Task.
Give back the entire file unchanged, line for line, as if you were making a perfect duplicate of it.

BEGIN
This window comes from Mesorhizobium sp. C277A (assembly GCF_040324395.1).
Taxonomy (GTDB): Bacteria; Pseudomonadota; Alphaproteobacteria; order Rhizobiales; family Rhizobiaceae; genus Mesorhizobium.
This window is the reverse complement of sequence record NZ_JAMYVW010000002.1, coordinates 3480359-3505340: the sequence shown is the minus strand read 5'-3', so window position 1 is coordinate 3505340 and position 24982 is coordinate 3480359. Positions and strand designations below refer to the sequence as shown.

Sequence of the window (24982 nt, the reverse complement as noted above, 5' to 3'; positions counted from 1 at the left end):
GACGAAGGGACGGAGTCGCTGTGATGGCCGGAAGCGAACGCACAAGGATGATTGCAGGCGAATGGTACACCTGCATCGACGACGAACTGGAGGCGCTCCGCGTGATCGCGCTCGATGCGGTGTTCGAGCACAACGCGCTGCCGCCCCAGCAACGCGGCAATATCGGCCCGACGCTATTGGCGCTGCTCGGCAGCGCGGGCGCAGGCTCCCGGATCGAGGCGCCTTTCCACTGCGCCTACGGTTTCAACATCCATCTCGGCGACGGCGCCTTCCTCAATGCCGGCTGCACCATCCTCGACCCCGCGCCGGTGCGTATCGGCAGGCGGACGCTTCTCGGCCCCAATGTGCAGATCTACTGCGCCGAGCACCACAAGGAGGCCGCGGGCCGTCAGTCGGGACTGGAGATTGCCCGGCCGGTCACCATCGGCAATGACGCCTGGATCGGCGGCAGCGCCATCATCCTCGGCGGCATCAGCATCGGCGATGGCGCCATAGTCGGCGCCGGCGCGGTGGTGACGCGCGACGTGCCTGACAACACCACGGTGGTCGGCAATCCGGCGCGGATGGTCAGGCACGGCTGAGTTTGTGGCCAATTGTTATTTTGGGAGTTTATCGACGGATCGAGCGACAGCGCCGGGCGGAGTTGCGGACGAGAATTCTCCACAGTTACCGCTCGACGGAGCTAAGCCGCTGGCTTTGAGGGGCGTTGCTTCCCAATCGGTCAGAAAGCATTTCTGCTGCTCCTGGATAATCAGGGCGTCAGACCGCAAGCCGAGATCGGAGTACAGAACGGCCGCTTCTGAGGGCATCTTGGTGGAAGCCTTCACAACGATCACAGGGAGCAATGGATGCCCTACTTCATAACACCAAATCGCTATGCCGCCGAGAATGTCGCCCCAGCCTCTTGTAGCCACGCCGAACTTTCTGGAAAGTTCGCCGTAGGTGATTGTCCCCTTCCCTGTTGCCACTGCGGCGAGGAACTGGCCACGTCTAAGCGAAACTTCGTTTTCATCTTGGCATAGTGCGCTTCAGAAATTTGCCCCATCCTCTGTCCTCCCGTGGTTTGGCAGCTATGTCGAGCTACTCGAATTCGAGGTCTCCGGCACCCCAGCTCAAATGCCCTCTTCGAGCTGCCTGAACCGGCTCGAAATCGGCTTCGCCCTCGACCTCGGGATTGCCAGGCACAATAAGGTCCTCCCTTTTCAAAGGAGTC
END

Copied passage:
This window comes from Mesorhizobium sp. C277A (assembly GCF_040324395.1).
Taxonomy (GTDB): Bacteria; Pseudomonadota; Alphaproteobacteria; order Rhizobiales; family Rhizobiaceae; genus Mesorhizobium.
This window is the reverse complement of sequence record NZ_JAMYVW010000002.1, coordinates 3480359-3505340: the sequence shown is the minus strand read 5'-3', so window position 1 is coordinate 3505340 and position 24982 is coordinate 3480359. Positions and strand designations below refer to the sequence as shown.

Sequence of the window (24982 nt, the reverse complement as noted above, 5' to 3'; positions counted from 1 at the left end):
GACGAAGGGACGGAGTCGCTGTGATGGCCGGAAGCGAACGCACAAGGATGATTGCAGGCGAATGGTACACCTGCATCGACGACGAACTGGAGGCGCTCCGCGTGATCGCGCTCGATGCGGTGTTCGAGCACAACGCGCTGCCGCCCCAGCAACGCGGCAATATCGGCCCGACGCTATTGGCGCTGCTCGGCAGCGCGGGCGCAGGCTCCCGGATCGAGGCGCCTTTCCACTGCGCCTACGGTTTCAACATCCATCTCGGCGACGGCGCCTTCCTCAATGCCGGCTGCACCATCCTCGACCCCGCGCCGGTGCGTATCGGCAGGCGGACGCTTCTCGGCCCCAATGTGCAGATCTACTGCGCCGAGCACCACAAGGAGGCCGCGGGCCGTCAGTCGGGACTGGAGATTGCCCGGCCGGTCACCATCGGCAATGACGCCTGGATCGGCGGCAGCGCCATCATCCTCGGCGGCATCAGCATCGGCGATGGCGCCATAGTCGGCGCCGGCGCGGTGGTGACGCGCGACGTGCCTGACAACACCACGGTGGTCGGCAATCCGGCGCGGATGGTCAGGCACGGCTGAGTTTGTGGCCAATTGTTATTTTGGGAGTTTATCGACGGATCGAGCGACAGCGCCGGGCGGAGTTGCGGACGAGAATTCTCCACAGTTACCGCTCGACGGAGCTAAGCCGCTGGCTTTGAGGGGCGTTGCTTCCCAATCGGTCAGAAAGCATTTCTGCTGCTCCTGGATAATCAGGGCGTCAGACCGCAAGCCGAGATCGGAGTACAGAACGGCCGCTTCTGAGGGCATCTTGGTGGAAGCCTTCACAACGATCACAGGGAGCAATGGATGCCCTACTTCATAACACCAAATCGCTATGCCGCCGAGAATGTCGCCCCAGCCTCTTGTAGCCACGCCGAACTTTCTGGAAAGTTCGCCGTAGGTGATTGTCCCCTTCCCTGTTGCCACTGCGGCGAGGAACTGGCCACGTCTAAGCGAAACTTCGTTTTCATCTTGGCATAGTGCGCTTCAGAAATTTGCCCCATCCTCTGTCCTCCCGTGGTTTGGCAGCTATGTCGAGCTACTCGAATTCGAGGTCTCCGGCACCCCAGCTCAAATGCCCTCTTCGAGCTGCCTGAACCGGCTCGAAATCGGCTTCGCCCTCGACCTCGGGATTGCCAGGCACAATAAGGTCCTCCCTTTTCAAAGGAGTC